Speaking at the Big Data in Finance Conference in Michigan, OFR director Richard Berner, reassured market participants that “any new data collection minimises the burden on firms providing the data, while maximising benefits”.
Berner explained that the need for greater reporting on the repo market as was due to the continued risk of runs and asset fires sales that were seen during the financial crisis.
The US bilateral repo market is worth $1.8 trillion of the overall $4.4 trillion value of the securities financing markets.
According to Berner, the OFR will pursue a “cooperative approach” to its data collection initiative, which would involve market participants and other regulators.
“We also consider what other datasets exist on the servers of our sister agencies that are necessary for better stability monitoring. We work closely with fellow regulators to figure out who has what,” he stated.
At the same time, however, Berner highlighted the OFR’s power to impose subpoenas on uncooperative entities.
“A subpoena is a great tool to have in the toolkit. It enhances our power to persuade. Someone recently said to me that you can learn a lot more from a subpoena than you can from a regression analysis,” he added.
“Of course, this tool must be used judiciously. A subpoena carries costs—to the reputation of the organisation and through the sometimes time-consuming process of judicial enforcement.”
The OFR’s repo data collection comes as part of a series of initiatives to better map all securities financing markets, and will run in tandem to similar project for the securities lending industry, which saw its first pilot data survey completed in August.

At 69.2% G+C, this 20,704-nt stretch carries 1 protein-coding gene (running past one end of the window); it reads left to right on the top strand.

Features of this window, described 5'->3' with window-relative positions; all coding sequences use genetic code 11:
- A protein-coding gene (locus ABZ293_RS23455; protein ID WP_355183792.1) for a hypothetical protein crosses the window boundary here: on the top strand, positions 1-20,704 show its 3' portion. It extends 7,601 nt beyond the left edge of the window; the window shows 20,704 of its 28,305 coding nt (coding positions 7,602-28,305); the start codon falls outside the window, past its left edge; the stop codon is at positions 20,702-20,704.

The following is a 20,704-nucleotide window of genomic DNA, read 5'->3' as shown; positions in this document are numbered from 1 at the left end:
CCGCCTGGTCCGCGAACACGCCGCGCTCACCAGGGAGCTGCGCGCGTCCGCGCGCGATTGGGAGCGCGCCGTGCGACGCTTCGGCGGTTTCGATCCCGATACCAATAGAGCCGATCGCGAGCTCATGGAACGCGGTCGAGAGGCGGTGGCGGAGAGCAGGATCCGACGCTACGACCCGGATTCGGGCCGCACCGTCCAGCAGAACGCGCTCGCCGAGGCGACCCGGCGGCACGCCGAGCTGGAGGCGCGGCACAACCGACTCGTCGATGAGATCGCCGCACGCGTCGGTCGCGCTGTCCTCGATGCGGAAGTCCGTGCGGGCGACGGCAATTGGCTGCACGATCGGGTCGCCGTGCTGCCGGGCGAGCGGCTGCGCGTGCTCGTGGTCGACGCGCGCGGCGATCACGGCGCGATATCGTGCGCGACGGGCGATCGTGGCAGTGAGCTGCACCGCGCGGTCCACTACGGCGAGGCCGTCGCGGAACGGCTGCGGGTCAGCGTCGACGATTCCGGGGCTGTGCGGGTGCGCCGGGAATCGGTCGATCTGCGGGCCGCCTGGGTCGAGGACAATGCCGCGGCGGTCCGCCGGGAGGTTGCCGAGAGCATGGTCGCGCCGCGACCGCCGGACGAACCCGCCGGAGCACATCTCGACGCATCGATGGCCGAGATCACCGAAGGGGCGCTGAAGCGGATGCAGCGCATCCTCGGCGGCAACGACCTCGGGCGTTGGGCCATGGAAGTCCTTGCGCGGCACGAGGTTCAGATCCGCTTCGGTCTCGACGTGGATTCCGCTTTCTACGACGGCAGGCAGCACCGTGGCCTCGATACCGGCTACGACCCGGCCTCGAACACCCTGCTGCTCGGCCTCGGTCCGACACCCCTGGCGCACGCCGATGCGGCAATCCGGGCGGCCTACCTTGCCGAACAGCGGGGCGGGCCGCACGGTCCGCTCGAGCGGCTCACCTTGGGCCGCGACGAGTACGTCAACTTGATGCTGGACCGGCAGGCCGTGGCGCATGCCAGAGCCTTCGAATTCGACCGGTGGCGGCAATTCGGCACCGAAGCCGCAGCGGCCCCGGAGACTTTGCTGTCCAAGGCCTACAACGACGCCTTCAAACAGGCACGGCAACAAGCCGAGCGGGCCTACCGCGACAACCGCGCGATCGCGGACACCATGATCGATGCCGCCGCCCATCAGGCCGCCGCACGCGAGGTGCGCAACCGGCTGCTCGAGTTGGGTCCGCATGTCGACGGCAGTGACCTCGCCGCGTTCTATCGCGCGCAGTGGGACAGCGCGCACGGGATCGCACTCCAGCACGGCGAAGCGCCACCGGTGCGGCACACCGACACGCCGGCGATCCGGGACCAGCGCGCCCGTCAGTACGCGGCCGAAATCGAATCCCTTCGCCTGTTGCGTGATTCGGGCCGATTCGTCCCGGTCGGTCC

Seven agent lenders reported approximately $1 trillion in outstanding daily loans over separate three days, to provide a snapshot of their securities lending activity.
Speaking at the same event, the Securities and Exchange Commission's (SEC) Kara Stein stated: “Data and technology present tremendous opportunities and benefits—but they have also opened the door to new and exceedingly complicated risks.”
“Data is distributed across a range of electronic platforms, complicating the task of monitoring and examining market participants.”
Commissioner Stein went on to reiterate the need for the creation of an Office of Data Strategy as part of the SEC’s data collection and analysis strategy going forward.
“The office would be responsible for coordinating the creation of a data strategy addressing how we collect, manage, use, and provide data. This is a critical next step in turning our ad hoc growth as data users into a deliberate plan. The office could lend its expertise to, and would coordinate with, our policy, exam, and enforcement offices. Having a data strategy, and a team dedicated to it, is especially important in light of our limited resources.”